One of my favorite photos from my bike trip this summer is one I call “Trestle Dawn”: The orange dawn sun reflecting off the rails and tine sheets of Bridge 22.3, one of the wooden trestles on the Camas Prairie Railroad’s second subdivision between Spalding and Grangeville, Idaho, in Lapwai Canyon. Since I like it so much, I’ve made it available as a 250-piece 10×14 jigsaw puzzle on Zazzle. This image also occurs as the December picture in my calendar of Camas Prairie Railroad Trestles.
By Jonathan Gradin
The barber shop holds a quintessential place in Americana. From Andy Griffith’s Mayberry to Moscow, Idaho, barber shops functioned as places for men to hang out, share news and keep their hair trimmed. Nowadays, this tradition is gone, save for a few local shops.
“It’s a shame that the tradition of barbers has and is fading away… Traditionally, the barber shops were a place for men to B.S. and get warm by the stove,” said Bill Jones, 71, semi-retired owner of Bill’s Barber Shop on Second Street. It was “sort of a man-cave situation.”
Jones began cutting hair in 1979, when he he sold his convenience store in Calder, up the St. Joe River from St. Maries. He said he was tired of the seven-day-a-week and extra after-hours nature of the store, which robbed him of family time. Continue reading →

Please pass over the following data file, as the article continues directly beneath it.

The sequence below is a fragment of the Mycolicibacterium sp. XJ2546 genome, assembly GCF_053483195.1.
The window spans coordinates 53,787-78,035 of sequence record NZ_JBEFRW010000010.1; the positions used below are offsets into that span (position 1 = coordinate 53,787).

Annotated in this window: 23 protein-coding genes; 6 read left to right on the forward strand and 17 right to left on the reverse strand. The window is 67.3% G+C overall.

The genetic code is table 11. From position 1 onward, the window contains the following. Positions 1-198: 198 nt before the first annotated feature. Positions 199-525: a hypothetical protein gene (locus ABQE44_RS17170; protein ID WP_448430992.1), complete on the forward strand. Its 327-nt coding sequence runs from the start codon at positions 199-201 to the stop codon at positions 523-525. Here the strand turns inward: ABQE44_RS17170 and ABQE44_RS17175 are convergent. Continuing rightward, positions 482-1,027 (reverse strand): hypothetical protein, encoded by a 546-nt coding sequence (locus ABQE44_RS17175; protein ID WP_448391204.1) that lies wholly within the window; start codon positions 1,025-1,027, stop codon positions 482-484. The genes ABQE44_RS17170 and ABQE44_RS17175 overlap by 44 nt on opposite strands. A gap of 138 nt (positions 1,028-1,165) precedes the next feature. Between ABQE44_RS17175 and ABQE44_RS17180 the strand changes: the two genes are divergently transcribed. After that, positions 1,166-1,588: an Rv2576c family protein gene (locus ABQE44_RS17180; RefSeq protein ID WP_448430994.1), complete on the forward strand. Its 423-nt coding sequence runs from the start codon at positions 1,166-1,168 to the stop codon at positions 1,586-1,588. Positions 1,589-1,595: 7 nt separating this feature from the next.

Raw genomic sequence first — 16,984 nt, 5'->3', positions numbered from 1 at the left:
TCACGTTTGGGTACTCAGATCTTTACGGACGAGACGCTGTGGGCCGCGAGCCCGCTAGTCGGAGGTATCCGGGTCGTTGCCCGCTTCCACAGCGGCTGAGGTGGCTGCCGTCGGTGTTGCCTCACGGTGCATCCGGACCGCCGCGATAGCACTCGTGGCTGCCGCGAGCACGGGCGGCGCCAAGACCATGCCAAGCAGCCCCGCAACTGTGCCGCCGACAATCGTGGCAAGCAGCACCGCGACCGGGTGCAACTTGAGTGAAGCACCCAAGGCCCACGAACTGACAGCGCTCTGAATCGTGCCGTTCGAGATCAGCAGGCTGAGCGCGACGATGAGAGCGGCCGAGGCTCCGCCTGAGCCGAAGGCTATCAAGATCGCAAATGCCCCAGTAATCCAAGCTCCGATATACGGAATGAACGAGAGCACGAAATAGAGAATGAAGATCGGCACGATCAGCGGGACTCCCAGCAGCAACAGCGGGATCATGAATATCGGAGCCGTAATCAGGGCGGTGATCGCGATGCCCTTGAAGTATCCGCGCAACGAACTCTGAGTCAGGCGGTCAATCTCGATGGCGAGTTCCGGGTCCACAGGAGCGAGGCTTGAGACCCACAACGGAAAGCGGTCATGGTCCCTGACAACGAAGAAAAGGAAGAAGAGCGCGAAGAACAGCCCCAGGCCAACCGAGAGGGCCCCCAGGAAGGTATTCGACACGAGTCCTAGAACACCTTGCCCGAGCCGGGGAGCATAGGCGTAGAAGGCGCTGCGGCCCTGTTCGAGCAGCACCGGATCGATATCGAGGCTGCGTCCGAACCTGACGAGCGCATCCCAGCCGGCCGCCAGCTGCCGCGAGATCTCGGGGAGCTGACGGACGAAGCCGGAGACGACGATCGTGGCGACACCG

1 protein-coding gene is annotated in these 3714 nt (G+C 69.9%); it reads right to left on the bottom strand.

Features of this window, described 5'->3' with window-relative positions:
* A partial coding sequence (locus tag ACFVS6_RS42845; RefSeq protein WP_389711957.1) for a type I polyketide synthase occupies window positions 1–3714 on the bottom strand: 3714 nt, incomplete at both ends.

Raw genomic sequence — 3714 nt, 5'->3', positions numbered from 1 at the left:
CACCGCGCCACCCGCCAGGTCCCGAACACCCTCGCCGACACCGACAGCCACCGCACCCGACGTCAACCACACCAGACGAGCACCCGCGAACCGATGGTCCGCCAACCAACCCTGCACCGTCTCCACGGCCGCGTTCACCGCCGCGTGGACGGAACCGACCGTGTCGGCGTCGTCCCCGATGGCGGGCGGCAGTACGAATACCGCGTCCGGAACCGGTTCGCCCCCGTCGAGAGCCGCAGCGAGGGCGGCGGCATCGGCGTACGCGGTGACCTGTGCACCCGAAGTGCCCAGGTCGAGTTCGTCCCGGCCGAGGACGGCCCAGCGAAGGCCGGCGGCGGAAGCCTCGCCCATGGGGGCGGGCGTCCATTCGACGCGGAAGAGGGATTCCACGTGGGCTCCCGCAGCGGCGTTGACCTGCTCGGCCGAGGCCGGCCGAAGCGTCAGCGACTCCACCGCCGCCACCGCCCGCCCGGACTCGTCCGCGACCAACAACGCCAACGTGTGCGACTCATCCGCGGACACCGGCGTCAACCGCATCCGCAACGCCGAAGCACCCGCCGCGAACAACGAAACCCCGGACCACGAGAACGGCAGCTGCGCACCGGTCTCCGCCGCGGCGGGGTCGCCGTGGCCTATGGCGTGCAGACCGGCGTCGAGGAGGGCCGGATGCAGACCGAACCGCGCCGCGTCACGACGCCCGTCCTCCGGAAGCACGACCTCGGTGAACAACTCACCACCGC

(This was a short take I wrote Jan. 29, 2013, for JAMM-425 Feature Article Writing at University of Idaho.)
By Jonathan Gradin
Every year, new college students complain about the cold as temperatures dip below freezing. Moscow resident and retired physical education teacher Terry Peterson, who grew up in Pullman, holds that “they don’t know what cold is.”
Her claims are well founded.
Terry and her husband of 45 years, Mike, are survivors of the coldest winter in Moscow history, which peaked on the night of their first anniversary, Dec. 30, 1968. While temperatures in town plummeted to -42 degrees Fahrenheit, the temperature in the low-lying Palouse Hills Mobile Home Park (southwest of town) further plunged Continue reading →